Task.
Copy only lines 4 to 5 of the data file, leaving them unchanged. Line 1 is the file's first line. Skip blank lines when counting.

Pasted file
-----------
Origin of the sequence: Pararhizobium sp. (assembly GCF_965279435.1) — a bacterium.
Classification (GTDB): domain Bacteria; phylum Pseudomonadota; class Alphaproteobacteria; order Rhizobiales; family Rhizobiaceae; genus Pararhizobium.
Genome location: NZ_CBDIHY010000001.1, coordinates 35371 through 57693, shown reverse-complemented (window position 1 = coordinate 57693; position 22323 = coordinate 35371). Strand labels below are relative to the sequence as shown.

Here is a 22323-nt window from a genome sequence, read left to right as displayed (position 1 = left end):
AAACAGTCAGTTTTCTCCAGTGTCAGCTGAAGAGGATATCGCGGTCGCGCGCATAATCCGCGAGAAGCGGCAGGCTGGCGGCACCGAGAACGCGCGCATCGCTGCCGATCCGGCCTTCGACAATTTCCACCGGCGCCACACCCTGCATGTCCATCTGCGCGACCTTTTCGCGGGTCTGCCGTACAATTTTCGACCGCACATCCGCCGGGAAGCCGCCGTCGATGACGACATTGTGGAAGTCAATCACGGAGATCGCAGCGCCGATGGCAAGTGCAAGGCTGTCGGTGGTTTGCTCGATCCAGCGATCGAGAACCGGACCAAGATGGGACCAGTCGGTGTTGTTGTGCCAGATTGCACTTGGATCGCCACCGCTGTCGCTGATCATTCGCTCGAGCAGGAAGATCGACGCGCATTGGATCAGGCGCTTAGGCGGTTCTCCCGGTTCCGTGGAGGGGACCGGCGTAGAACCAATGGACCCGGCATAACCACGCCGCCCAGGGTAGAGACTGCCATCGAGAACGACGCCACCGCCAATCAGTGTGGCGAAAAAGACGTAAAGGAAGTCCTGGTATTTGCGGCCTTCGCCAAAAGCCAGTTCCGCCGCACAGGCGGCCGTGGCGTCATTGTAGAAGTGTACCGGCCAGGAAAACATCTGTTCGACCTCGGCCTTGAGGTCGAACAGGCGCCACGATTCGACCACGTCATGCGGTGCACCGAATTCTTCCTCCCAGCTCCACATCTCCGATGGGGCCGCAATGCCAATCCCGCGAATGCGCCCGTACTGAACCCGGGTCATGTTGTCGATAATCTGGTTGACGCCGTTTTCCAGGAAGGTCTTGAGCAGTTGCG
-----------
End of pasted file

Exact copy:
Here is a 22323-nt window from a genome sequence, read left to right as displayed (position 1 = left end):
AAACAGTCAGTTTTCTCCAGTGTCAGCTGAAGAGGATATCGCGGTCGCGCGCATAATCCGCGAGAAGCGGCAGGCTGGCGGCACCGAGAACGCGCGCATCGCTGCCGATCCGGCCTTCGACAATTTCCACCGGCGCCACACCCTGCATGTCCATCTGCGCGACCTTTTCGCGGGTCTGCCGTACAATTTTCGACCGCACATCCGCCGGGAAGCCGCCGTCGATGACGACATTGTGGAAGTCAATCACGGAGATCGCAGCGCCGATGGCAAGTGCAAGGCTGTCGGTGGTTTGCTCGATCCAGCGATCGAGAACCGGACCAAGATGGGACCAGTCGGTGTTGTTGTGCCAGATTGCACTTGGATCGCCACCGCTGTCGCTGATCATTCGCTCGAGCAGGAAGATCGACGCGCATTGGATCAGGCGCTTAGGCGGTTCTCCCGGTTCCGTGGAGGGGACCGGCGTAGAACCAATGGACCCGGCATAACCACGCCGCCCAGGGTAGAGACTGCCATCGAGAACGACGCCACCGCCAATCAGTGTGGCGAAAAAGACGTAAAGGAAGTCCTGGTATTTGCGGCCTTCGCCAAAAGCCAGTTCCGCCGCACAGGCGGCCGTGGCGTCATTGTAGAAGTGTACCGGCCAGGAAAACATCTGTTCGACCTCGGCCTTGAGGTCGAACAGGCGCCACGATTCGACCACGTCATGCGGTGCACCGAATTCTTCCTCCCAGCTCCACATCTCCGATGGGGCCGCAATGCCAATCCCGCGAATGCGCCCGTACTGAACCCGGGTCATGTTGTCGATAATCTGGTTGACGCCGTTTTCCAGGAAGGTCTTGAGCAGTTGCG